The Los Angeles Police Department Monday identified the off-duty officer involved in an altercation with a group of teenagers in Anaheim as Kevin J. Ferguson, who is back at work but not out in the field.

The department released Ferguson’s name through an update to a press release. A spokesman said in a telephone interview Tuesday the officer also returned to work Monday, but not in the field. He had been on administrative leave following the Feb. 21 confrontation. A department investigation of his role in the clash is underway.

Video of part of the physical struggle between Ferguson and 13-year-old Christian Dorscht quickly went viral, igniting outrage and drawing nearly 300 people to the streets in protests.

In the video, Ferguson is seen tightly gripping Dorscht as a crowd of teens walking home from school urge him to let the boy go. When two other teens attempt to intervene, pushing and tackling Ferguson, he pulls a gun from his waistband and discharges it toward the ground.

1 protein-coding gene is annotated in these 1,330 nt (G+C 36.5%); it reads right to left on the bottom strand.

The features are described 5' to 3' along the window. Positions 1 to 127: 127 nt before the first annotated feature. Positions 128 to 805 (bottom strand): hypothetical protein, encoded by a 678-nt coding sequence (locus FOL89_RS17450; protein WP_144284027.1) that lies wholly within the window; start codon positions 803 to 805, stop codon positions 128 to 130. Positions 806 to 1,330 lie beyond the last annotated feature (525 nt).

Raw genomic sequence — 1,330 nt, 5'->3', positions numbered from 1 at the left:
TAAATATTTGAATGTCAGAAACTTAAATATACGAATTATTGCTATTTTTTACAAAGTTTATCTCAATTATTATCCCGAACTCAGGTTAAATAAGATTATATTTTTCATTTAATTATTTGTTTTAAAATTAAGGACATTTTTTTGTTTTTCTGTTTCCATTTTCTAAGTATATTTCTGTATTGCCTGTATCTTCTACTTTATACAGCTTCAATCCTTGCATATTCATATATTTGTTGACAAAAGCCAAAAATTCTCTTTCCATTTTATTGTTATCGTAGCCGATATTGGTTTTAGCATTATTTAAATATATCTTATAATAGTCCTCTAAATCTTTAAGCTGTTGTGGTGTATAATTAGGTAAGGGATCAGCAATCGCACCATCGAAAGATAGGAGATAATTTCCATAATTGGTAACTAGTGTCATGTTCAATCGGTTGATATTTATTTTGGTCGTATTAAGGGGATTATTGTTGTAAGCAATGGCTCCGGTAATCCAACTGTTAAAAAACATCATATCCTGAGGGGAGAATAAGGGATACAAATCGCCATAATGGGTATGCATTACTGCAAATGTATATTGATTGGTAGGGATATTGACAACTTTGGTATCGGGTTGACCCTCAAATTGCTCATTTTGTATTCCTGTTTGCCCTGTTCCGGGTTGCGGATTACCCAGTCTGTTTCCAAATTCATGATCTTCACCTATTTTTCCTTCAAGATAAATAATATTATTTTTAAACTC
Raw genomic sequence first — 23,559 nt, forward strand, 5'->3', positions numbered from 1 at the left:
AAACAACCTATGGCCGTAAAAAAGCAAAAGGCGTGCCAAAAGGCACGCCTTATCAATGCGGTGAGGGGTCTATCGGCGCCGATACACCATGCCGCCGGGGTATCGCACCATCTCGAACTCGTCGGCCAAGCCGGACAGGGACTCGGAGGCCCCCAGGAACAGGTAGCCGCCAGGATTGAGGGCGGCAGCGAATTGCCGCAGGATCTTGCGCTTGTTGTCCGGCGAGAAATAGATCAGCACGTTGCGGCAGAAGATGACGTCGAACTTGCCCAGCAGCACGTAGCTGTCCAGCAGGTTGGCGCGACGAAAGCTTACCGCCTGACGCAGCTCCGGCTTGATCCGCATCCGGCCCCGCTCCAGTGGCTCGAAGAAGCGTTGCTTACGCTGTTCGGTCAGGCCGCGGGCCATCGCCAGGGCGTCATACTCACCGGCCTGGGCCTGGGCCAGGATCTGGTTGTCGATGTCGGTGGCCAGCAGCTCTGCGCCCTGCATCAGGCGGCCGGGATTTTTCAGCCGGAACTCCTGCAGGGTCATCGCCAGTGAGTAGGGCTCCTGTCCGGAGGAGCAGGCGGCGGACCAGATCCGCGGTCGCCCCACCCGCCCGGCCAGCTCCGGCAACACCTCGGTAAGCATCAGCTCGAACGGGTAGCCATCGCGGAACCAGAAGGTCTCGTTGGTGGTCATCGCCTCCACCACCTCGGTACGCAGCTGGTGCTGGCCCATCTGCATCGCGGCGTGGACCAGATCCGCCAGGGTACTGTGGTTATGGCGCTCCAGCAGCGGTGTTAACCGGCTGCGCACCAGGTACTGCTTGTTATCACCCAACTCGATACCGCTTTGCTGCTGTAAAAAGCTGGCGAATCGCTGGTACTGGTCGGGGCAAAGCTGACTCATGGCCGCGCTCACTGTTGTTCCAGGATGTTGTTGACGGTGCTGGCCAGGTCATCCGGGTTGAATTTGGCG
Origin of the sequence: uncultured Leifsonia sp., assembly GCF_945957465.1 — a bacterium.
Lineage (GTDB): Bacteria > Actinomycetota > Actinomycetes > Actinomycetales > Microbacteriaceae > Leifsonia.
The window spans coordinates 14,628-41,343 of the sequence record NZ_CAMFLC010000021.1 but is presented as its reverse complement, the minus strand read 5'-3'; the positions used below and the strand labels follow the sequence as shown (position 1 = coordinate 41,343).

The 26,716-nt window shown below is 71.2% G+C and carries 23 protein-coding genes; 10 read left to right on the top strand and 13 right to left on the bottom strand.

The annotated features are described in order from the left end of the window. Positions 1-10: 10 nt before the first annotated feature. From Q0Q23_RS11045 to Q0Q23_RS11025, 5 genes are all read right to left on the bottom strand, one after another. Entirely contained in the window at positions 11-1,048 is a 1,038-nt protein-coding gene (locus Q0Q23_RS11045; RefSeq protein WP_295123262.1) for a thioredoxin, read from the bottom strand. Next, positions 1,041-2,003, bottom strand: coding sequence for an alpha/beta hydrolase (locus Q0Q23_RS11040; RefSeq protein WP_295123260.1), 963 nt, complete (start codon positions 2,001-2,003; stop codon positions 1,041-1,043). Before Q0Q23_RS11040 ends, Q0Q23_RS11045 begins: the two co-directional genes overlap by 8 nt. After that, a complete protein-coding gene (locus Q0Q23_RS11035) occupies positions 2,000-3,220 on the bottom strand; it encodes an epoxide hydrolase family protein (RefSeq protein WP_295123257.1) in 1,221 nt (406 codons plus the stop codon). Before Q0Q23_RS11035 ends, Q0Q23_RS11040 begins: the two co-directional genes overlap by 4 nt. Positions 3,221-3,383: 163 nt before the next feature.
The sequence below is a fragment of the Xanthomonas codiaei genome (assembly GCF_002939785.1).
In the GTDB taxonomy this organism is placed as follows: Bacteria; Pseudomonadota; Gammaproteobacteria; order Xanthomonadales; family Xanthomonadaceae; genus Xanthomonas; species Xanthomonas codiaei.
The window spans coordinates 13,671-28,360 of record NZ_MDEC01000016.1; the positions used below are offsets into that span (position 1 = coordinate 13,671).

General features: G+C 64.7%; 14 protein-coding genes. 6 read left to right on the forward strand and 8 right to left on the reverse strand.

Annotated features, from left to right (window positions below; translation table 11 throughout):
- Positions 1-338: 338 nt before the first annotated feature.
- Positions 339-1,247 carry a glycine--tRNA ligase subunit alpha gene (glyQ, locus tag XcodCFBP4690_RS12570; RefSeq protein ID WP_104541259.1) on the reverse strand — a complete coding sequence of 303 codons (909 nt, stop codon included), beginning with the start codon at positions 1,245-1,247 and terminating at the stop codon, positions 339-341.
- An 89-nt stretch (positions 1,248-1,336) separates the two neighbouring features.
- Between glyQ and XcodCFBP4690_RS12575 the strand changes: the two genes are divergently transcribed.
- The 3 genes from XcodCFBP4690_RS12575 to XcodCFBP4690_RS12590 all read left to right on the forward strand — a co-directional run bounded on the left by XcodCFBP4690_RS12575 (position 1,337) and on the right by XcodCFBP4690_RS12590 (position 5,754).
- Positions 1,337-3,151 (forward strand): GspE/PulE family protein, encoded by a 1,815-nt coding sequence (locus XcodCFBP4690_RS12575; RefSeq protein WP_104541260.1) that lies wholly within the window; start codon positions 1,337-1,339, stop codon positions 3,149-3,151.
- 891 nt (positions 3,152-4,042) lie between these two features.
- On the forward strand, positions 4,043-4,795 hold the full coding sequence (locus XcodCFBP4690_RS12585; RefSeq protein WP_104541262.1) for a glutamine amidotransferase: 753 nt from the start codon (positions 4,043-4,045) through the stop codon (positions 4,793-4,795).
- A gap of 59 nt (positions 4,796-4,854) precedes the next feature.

The Anaheim Police Department initially arrested Dorscht and a 15-year-old boy on charges of making criminal threats and battery on a peace officer, although both minors were eventually released. Ferguson was not arrested.

The struggle apparently was ignited by a student enroute home from school who cut across Ferguson’s lawn. The officer reportedly had repeatedly ordered teens to stay off his property. According to students, the policeman shouted obscenities sparking the confrontation with the 13-year-old.

Ferguson’s name was reported by a number of news organizations prior to its release by the LAPD, including the OC Weekly, which published Ferguson’s name based on property records last Friday.

Per the Police Officers’ Bill of Rights, Ferguson will be provided with evidence used against him prior to any internal investigation into his conduct. Anaheim Police Department spokesman Daron Wyatt said the department would provide the LAPD with “all relevant pieces” of the department’s criminal investigation necessary to complete their internal inquiry.

Dorscht and the other teen who was arrested will only be provided that evidence if charges are filed and if they request it through a discovery process, Wyatt said.

The department will not release body camera footage and audio of 911 calls to the public until their criminal investigation is complete.

Contact Thy Vo at or follow her on Twitter @thyanhvo. 

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